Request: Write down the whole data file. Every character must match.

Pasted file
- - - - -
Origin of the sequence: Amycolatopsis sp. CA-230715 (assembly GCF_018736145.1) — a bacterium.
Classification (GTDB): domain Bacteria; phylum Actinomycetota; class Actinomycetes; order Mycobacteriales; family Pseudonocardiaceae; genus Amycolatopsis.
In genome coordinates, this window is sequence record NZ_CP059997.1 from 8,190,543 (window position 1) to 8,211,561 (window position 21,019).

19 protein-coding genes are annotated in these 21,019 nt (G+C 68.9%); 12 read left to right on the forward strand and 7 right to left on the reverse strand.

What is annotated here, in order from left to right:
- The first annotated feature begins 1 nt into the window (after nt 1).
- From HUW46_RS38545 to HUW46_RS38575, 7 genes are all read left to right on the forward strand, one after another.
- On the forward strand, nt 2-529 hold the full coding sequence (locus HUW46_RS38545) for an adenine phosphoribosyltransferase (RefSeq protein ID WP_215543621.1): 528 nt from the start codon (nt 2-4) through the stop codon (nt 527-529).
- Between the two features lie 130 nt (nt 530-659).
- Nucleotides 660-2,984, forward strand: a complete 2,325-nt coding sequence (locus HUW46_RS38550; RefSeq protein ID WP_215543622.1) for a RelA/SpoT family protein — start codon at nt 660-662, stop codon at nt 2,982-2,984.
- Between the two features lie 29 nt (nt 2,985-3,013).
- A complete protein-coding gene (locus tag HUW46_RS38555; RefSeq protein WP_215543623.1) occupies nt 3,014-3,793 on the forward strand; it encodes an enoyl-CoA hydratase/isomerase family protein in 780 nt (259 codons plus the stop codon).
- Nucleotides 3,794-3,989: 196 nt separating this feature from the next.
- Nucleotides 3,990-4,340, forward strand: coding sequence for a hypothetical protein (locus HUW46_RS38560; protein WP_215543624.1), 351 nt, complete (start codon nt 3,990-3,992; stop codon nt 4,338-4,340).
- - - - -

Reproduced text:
Origin of the sequence: Amycolatopsis sp. CA-230715 (assembly GCF_018736145.1) — a bacterium.
Classification (GTDB): domain Bacteria; phylum Actinomycetota; class Actinomycetes; order Mycobacteriales; family Pseudonocardiaceae; genus Amycolatopsis.
In genome coordinates, this window is sequence record NZ_CP059997.1 from 8,190,543 (window position 1) to 8,211,561 (window position 21,019).

19 protein-coding genes are annotated in these 21,019 nt (G+C 68.9%); 12 read left to right on the forward strand and 7 right to left on the reverse strand.

What is annotated here, in order from left to right:
- The first annotated feature begins 1 nt into the window (after nt 1).
- From HUW46_RS38545 to HUW46_RS38575, 7 genes are all read left to right on the forward strand, one after another.
- On the forward strand, nt 2-529 hold the full coding sequence (locus HUW46_RS38545) for an adenine phosphoribosyltransferase (RefSeq protein ID WP_215543621.1): 528 nt from the start codon (nt 2-4) through the stop codon (nt 527-529).
- Between the two features lie 130 nt (nt 530-659).
- Nucleotides 660-2,984, forward strand: a complete 2,325-nt coding sequence (locus HUW46_RS38550; RefSeq protein ID WP_215543622.1) for a RelA/SpoT family protein — start codon at nt 660-662, stop codon at nt 2,982-2,984.
- Between the two features lie 29 nt (nt 2,985-3,013).
- A complete protein-coding gene (locus tag HUW46_RS38555; RefSeq protein WP_215543623.1) occupies nt 3,014-3,793 on the forward strand; it encodes an enoyl-CoA hydratase/isomerase family protein in 780 nt (259 codons plus the stop codon).
- Nucleotides 3,794-3,989: 196 nt separating this feature from the next.
- Nucleotides 3,990-4,340, forward strand: coding sequence for a hypothetical protein (locus HUW46_RS38560; protein WP_215543624.1), 351 nt, complete (start codon nt 3,990-3,992; stop codon nt 4,338-4,340).